Sunday, June 19, 2011

that house does not stand anymore.
the house that smelt of water boiling over wood, that had a dark kitchen with very tall shelves.
i remember tall jars of papery, round sohan papdi stacked in a row and this woman who fed them to me. i remember her sari's end that went all over my face in order to wipe out the sticky threads of the sweet.
her sari smelt of the day's lunch. and a little bit of the breakfast.
her hair was bundled up in a tight bun and i, a girl of six or seven, stared at the amount of hair she had.
hardly shampooed, seldom oiled. washed, dried, tied up. sometimes combed.
the hair was cut to the shoulder by my mother one afternoon when she couldn't take its weight anymore. there was a newspaper spread across the floor that filled up with hair. thick strands of black hair.her hairline reached her shoulders and ended at her temples.
i began to miss the big smear of vermillion on her forehead, she did too. but never mentioned.
she missed my pishi, who died some ten years back and my jethu whose dead body she never saw through the bomb blast rubble.
she didnt cry for them. not in front of us.
there were these days recently when she did cry taking their names. and a few days after that she died talking, asking her attendant to call her sons and daughters. people noted how in her last years, she began to look like her brothers.
a fight that spanned over decades, across countries finally ended with that inexplicable, nauseatingly sweet smell of flowers mixed with that of incense, room freshener and ogoru.
Rest In Peace, Amma.

Saturday, June 11, 2011

Megh peon er bag-er bhetor monkharaper deesta…

(The cloud postman’s bag is full of sad papers…)

This was what I was listening to when it finally rained today. Life loves a laugh.

Rains are very good storytellers.

They tell me very old stories of running around in uniform around the school field. I feel a weird tingle of joy rush up to my head that makes me want to keep turning in giddy circles. I feel the wetness of the thin white cloth on my back as the air fills up with screams of giggly, running school girls who were in too much of a hurry to grow up.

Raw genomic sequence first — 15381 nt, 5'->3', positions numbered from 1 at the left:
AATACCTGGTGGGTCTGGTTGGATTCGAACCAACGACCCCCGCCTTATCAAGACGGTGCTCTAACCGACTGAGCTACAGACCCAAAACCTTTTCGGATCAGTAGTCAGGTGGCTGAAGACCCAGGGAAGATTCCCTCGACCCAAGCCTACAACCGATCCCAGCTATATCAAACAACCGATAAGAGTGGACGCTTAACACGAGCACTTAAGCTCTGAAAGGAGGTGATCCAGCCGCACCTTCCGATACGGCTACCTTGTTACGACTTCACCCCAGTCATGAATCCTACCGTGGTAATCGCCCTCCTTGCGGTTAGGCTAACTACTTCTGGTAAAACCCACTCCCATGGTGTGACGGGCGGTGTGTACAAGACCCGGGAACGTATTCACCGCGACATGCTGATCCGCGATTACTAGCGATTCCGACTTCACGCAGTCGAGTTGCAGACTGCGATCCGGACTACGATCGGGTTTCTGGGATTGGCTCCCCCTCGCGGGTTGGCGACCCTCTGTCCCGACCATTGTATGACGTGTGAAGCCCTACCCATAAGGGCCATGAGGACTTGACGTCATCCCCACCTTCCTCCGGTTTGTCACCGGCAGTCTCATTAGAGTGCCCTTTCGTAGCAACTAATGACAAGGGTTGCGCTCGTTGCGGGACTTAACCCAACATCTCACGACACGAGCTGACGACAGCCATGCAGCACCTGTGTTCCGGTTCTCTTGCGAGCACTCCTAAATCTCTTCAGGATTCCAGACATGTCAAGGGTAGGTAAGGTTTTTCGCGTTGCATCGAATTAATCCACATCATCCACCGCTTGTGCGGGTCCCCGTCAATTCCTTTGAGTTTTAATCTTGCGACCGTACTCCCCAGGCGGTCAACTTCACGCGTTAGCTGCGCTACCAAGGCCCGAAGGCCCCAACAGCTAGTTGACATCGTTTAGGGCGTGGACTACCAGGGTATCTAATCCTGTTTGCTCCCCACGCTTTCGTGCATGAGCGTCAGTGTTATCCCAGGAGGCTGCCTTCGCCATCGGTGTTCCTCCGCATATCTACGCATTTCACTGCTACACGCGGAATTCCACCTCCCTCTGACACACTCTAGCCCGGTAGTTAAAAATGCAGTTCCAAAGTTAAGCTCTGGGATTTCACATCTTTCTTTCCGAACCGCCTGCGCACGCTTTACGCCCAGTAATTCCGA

At times, they tell me of a boy and a girl sitting at a bus stop. The lanes in my head fill up with roadside puddles as the girl’s sandals get muddy with the muck reckless taxis splash on her feet. For those twenty minutes it doesn’t matter that her feet turn a dirty shade of brown, or that they don’t have money for a cab. The boy rummages through his pocket and takes out a soggy handkerchief and the girl smiles and refuses to wipe her feet with it. He probably decides that when he grows up he’d make sure that this girl never has to take a cab, or wait for buses with dirty wet feet. Water droplets run down their hair but for those twenty minutes, it didn’t matter that they’d catch a cold or that their bus had broken down somewhere in its route-far away from their muddy potholed bus stop.

I hear of a woman who remembered how her husband used to silently wipe a tear in movie halls, how he sniffed at some music. Maybe it rained one of those afternoons when the vinyl screen flickered and he sniffed silently so that she wouldn’t know, and when she stole a look at him sniffing and faintly smiled to herself. Maybe it got very difficult to get a cab back home that evening.

Rains always paint me a watercolour of a very old story-hurriedly scribbled and hidden away in some moth-eaten, dog eared diary. Rains make me wish that they weren’t in so much of a hurry to grow up.